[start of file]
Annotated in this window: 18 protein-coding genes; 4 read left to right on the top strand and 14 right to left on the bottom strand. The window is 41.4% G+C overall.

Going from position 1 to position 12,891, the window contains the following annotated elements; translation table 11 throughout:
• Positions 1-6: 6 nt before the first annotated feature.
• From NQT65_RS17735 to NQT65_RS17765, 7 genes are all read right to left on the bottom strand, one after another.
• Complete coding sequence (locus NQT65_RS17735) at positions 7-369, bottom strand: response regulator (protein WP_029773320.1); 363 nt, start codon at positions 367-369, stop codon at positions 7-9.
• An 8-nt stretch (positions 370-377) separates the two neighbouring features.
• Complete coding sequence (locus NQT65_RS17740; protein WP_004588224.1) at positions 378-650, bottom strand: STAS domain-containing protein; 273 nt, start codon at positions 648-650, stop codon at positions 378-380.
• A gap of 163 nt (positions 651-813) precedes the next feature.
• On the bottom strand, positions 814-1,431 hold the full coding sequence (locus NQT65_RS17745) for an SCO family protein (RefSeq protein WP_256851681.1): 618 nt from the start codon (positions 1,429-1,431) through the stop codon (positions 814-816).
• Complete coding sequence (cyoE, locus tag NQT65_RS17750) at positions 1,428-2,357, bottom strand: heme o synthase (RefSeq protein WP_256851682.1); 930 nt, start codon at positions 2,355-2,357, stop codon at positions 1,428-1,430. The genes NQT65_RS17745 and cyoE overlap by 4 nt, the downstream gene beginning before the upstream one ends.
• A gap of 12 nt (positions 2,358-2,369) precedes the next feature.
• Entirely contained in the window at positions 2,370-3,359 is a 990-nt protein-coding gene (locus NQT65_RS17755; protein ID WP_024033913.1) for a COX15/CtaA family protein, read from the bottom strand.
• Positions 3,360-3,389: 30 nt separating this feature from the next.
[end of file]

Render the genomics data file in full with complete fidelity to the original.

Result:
Annotated in this window: 18 protein-coding genes; 4 read left to right on the top strand and 14 right to left on the bottom strand. The window is 41.4% G+C overall.

Going from position 1 to position 12,891, the window contains the following annotated elements; translation table 11 throughout:
• Positions 1-6: 6 nt before the first annotated feature.
• From NQT65_RS17735 to NQT65_RS17765, 7 genes are all read right to left on the bottom strand, one after another.
• Complete coding sequence (locus NQT65_RS17735) at positions 7-369, bottom strand: response regulator (protein WP_029773320.1); 363 nt, start codon at positions 367-369, stop codon at positions 7-9.
• An 8-nt stretch (positions 370-377) separates the two neighbouring features.
• Complete coding sequence (locus NQT65_RS17740; protein WP_004588224.1) at positions 378-650, bottom strand: STAS domain-containing protein; 273 nt, start codon at positions 648-650, stop codon at positions 378-380.
• A gap of 163 nt (positions 651-813) precedes the next feature.
• On the bottom strand, positions 814-1,431 hold the full coding sequence (locus NQT65_RS17745) for an SCO family protein (RefSeq protein WP_256851681.1): 618 nt from the start codon (positions 1,429-1,431) through the stop codon (positions 814-816).
• Complete coding sequence (cyoE, locus tag NQT65_RS17750) at positions 1,428-2,357, bottom strand: heme o synthase (RefSeq protein WP_256851682.1); 930 nt, start codon at positions 2,355-2,357, stop codon at positions 1,428-1,430. The genes NQT65_RS17745 and cyoE overlap by 4 nt, the downstream gene beginning before the upstream one ends.
• A gap of 12 nt (positions 2,358-2,369) precedes the next feature.
• Entirely contained in the window at positions 2,370-3,359 is a 990-nt protein-coding gene (locus NQT65_RS17755; protein ID WP_024033913.1) for a COX15/CtaA family protein, read from the bottom strand.
• Positions 3,360-3,389: 30 nt separating this feature from the next.